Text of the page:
Out of Egypt

When Mary and Joseph returned with  baby Jesus  from Egypt to live in Nazareth they must have recalled Israel leaving Egypt, the most significant event in Jewish history. The Exodus was a redemptive flight from slavery to freedom, from a totalitarian regime to nationhood.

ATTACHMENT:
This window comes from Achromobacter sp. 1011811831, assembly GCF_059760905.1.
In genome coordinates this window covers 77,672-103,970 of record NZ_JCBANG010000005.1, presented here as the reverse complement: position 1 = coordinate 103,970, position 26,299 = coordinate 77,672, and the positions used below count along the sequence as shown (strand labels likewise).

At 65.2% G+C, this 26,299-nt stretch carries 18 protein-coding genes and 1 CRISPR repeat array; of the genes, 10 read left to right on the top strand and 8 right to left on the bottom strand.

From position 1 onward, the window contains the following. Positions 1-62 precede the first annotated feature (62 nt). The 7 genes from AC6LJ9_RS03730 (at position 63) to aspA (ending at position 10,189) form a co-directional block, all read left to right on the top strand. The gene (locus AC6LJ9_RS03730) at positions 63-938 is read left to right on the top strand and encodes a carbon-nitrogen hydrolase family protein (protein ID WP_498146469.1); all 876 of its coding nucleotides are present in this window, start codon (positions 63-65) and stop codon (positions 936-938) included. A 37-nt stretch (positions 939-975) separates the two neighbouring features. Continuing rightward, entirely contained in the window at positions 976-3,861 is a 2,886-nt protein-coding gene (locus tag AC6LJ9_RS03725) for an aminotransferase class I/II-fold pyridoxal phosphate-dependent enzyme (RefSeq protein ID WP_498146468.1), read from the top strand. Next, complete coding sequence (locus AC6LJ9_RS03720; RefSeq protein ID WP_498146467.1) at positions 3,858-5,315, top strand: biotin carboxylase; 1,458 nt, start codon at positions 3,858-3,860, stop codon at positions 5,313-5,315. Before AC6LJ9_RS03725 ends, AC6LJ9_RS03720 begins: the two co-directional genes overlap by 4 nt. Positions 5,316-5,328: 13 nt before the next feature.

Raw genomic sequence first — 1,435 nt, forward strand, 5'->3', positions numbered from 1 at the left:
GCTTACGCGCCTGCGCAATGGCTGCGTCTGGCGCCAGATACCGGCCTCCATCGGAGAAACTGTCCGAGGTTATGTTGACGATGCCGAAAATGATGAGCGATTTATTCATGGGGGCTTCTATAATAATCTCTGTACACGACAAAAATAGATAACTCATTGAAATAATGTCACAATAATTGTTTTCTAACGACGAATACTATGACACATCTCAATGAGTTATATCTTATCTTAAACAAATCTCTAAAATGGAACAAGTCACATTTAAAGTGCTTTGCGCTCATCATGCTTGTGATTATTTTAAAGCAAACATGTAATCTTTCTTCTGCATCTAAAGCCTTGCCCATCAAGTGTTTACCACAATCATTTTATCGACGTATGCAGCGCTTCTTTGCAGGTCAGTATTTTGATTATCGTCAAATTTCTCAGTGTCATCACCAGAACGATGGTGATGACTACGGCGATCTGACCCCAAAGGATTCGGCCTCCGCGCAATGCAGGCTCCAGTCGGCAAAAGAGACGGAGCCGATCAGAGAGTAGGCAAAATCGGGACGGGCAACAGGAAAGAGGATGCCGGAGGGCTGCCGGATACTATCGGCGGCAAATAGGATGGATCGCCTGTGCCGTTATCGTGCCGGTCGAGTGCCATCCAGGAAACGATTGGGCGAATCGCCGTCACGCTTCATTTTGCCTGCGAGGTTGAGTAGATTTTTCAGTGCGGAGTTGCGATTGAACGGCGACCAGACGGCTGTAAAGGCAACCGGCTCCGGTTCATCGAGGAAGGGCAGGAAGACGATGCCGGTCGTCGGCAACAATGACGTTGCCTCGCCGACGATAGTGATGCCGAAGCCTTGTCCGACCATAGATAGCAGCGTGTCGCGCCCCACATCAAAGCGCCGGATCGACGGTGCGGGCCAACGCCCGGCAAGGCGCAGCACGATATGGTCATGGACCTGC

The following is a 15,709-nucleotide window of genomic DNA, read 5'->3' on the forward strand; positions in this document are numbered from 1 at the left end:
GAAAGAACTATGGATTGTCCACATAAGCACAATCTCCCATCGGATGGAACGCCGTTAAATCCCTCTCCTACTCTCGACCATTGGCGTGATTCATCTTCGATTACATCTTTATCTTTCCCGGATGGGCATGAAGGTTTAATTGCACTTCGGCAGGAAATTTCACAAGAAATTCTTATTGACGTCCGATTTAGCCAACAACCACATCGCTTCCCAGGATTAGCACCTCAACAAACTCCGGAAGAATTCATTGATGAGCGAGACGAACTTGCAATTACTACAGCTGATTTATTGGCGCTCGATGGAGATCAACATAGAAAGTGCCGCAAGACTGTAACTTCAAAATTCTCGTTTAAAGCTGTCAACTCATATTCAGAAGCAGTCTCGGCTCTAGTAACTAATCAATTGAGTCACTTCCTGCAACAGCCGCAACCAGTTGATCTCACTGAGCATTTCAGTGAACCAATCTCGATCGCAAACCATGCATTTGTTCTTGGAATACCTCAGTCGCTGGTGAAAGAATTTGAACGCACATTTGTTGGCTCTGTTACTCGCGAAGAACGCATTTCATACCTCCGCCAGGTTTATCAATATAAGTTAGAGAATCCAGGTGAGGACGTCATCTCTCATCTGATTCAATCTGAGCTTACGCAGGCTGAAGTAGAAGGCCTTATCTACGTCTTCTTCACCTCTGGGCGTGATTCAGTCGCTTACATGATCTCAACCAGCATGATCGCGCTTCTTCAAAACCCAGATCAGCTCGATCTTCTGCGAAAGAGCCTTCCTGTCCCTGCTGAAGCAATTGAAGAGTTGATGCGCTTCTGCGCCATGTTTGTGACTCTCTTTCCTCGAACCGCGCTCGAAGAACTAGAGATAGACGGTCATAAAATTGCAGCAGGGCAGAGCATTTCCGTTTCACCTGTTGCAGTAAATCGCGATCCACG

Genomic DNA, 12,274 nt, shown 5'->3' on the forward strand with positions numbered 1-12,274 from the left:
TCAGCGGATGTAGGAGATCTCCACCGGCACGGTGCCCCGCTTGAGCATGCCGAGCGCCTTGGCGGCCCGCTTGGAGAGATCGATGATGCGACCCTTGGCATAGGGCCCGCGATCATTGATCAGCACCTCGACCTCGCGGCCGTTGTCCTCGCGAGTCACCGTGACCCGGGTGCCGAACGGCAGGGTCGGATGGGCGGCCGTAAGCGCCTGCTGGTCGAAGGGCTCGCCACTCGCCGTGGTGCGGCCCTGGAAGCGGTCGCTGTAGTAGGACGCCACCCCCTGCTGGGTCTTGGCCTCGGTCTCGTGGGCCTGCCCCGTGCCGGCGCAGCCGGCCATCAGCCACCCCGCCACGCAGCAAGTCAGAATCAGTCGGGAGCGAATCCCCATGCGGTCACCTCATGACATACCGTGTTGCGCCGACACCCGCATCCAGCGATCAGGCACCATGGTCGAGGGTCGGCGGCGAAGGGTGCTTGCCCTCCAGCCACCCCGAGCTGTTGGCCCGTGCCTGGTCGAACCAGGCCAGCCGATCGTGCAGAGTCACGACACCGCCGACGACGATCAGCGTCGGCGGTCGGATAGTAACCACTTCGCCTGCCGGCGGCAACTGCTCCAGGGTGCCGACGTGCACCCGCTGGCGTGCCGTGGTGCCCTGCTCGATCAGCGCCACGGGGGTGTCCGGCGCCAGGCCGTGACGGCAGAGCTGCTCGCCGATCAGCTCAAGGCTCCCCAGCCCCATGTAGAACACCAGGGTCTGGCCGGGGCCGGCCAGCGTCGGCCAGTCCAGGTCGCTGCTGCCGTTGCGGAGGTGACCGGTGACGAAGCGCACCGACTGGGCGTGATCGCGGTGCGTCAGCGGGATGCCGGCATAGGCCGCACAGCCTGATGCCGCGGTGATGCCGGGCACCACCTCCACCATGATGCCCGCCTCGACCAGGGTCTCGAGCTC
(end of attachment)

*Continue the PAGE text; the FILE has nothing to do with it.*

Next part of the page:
Isaiah prophesied that God’s future plans did not envisage Israel out of Egypt but God Himself in Egypt. Egypt would, in poetic terms, speak the language of Canaan and swear allegiance to God. There would be an altar to God in the heart of Egypt. When the Egyptians would cry out to God, He would send them a Saviour and Defender, and He would rescue them. As God made Himself known to the Egyptians, they would worship and make vows to Him. “In that day Israel will be the third, along with Egypt and Assyria, a blessing on the earth. The Lord Almighty will bless them, saying, Blessed be Egypt my people, Assyria my handiwork, and Israel my inheritance.”  To Jewish listeners, this appeared totally impossible, something wholly contradictory. Only with the coming of a Messiah could this come true.

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